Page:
How do I manage the symptoms of Parkinson's disease?

  • Take your medicines as prescribed
  • Go for supportive therapy
  • Exercise: This eases muscle rigidity, improves strength, and helps with flexibility and balance
  • Diet: Eat healthy foods that have a high fibre content and consume sufficient water to help with constipation
  • Join a support group: Since Parkinson’s disease is a progressive condition that worsens over time, being part of a support group may help you share your experiences and difficulties with people who can empathise with you

What are the side effects of medicines taken to treat Parkinson's disease?

Some side effects of anti-Parkinson’s medicines are:

  • Nausea
  • Vomiting
  • Headache
  • Abdominal pain
  • On-off effect on long-term use (abrupt change from being able to move (on) to being immobile (off))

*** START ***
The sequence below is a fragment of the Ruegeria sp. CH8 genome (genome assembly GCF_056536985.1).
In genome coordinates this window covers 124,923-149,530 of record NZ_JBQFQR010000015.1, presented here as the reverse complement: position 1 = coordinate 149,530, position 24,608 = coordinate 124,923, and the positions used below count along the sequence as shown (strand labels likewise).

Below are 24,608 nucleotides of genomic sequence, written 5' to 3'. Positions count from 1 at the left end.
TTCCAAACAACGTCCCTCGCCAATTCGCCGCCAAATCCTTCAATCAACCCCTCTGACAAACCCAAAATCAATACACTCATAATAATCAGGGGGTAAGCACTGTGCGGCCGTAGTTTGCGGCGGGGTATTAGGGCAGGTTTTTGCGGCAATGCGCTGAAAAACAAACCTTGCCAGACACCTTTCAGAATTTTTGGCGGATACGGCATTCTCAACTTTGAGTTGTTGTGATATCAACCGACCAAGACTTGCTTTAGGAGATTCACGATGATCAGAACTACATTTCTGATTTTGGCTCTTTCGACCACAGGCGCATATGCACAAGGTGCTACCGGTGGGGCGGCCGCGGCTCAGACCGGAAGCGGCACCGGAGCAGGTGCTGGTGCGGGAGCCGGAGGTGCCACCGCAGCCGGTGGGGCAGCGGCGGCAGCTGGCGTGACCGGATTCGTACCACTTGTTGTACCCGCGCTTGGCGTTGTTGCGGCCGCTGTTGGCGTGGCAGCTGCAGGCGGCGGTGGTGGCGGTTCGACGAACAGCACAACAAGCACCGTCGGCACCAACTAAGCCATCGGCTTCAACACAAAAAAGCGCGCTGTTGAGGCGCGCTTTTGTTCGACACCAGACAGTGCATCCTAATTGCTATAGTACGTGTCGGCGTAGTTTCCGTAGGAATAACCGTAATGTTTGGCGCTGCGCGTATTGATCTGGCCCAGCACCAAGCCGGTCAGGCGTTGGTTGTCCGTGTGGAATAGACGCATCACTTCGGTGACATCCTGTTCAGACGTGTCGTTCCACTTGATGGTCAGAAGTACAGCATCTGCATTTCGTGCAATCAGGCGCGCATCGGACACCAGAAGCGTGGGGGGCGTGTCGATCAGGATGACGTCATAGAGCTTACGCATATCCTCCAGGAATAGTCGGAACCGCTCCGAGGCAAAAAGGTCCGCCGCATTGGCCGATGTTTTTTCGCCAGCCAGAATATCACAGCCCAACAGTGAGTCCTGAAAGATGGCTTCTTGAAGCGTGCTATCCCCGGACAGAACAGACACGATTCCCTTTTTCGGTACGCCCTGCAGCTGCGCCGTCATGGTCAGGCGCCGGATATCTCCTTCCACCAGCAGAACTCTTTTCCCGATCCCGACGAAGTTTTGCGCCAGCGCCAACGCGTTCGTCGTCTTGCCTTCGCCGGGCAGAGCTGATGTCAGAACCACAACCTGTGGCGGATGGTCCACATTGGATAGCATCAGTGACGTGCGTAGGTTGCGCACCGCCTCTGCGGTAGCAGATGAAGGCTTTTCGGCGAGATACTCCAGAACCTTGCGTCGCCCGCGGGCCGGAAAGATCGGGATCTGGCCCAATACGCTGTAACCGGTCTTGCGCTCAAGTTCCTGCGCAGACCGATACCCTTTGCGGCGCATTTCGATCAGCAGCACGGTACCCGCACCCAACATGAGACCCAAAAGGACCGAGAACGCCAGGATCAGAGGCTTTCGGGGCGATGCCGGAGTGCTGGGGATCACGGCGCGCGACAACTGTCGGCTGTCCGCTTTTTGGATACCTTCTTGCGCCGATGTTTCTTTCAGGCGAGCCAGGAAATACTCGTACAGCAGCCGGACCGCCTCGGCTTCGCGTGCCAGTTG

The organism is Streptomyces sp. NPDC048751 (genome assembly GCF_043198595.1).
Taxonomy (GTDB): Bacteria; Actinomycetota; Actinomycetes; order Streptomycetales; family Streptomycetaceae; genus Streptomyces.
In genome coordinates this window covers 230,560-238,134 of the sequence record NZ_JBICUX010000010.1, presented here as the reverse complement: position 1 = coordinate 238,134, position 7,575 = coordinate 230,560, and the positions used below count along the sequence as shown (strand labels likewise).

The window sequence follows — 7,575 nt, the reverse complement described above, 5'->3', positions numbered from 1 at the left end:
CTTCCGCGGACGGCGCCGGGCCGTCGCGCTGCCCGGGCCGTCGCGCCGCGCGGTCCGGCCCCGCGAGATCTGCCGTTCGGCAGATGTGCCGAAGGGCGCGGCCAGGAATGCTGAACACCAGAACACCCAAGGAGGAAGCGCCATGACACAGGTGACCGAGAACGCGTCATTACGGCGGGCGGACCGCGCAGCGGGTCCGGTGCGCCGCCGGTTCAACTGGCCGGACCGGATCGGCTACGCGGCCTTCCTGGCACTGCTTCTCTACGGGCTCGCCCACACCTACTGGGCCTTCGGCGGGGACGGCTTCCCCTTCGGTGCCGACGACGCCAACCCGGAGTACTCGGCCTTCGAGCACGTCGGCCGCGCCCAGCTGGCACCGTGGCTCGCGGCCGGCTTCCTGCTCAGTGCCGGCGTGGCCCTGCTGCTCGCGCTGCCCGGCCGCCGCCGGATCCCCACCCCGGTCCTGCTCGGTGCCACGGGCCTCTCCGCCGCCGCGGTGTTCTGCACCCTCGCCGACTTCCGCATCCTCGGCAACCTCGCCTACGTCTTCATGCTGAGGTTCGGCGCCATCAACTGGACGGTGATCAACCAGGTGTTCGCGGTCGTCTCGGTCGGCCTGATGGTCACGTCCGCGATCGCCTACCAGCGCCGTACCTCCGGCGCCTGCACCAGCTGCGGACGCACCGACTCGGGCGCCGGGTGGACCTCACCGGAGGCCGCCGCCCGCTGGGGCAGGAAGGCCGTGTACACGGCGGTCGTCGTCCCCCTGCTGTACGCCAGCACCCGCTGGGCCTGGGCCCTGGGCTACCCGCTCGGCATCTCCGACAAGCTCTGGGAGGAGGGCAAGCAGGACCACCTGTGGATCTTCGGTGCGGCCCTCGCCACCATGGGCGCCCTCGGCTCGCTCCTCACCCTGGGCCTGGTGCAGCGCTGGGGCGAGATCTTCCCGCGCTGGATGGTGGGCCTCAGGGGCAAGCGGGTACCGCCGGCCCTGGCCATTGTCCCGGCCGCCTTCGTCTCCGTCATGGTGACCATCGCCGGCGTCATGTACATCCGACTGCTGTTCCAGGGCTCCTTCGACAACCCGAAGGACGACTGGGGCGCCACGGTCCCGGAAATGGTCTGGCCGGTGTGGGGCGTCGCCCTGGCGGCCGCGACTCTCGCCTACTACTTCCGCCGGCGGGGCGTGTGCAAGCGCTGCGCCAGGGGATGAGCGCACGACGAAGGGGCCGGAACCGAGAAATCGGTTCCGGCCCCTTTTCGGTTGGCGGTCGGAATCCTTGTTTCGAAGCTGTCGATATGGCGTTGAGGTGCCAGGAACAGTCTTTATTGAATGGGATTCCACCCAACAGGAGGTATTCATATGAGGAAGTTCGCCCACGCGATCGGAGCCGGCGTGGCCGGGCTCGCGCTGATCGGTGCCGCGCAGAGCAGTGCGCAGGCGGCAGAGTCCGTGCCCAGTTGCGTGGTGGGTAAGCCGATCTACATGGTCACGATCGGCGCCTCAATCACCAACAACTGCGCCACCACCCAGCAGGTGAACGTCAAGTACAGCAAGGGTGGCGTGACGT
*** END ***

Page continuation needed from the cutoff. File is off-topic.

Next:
• Dry mouth

If you have severe side effects, inform your doctor. Your physician may prescribe a medicine that is more suitable for you.

What are the risk factors for Parkinson's disease?

  • Older age
  • Heredity
  • Exposure to pesticides, herbicides
  • Living industrial plants

I have a tremor. Does this mean I am suffering from Parkinson's disease?

Not all tremors indicate Parkinson’s disease. The typical tremor in Parkinson’s is called a resting tremor because it occurs while your hands and legs are at rest. These tremors usually begin on one side of your body and spread to the other side as the disease progresses. The body parts affected include your hands, arms, fingers, legs, and jaws. The tremors in Parkinsonism do not commonly affect the head, neck, or vocal cords (giving rise to a shaky voice). However, if you do have tremors, it’s always better to consult a neurologist to understand the cause.
Dr. Sosa
WRITTEN BY

Dr. Sosa

MDS

An oral physician turned medical writer who writes profoundly about medicine and diseases. Read her contributions and writings about various healthcare topics.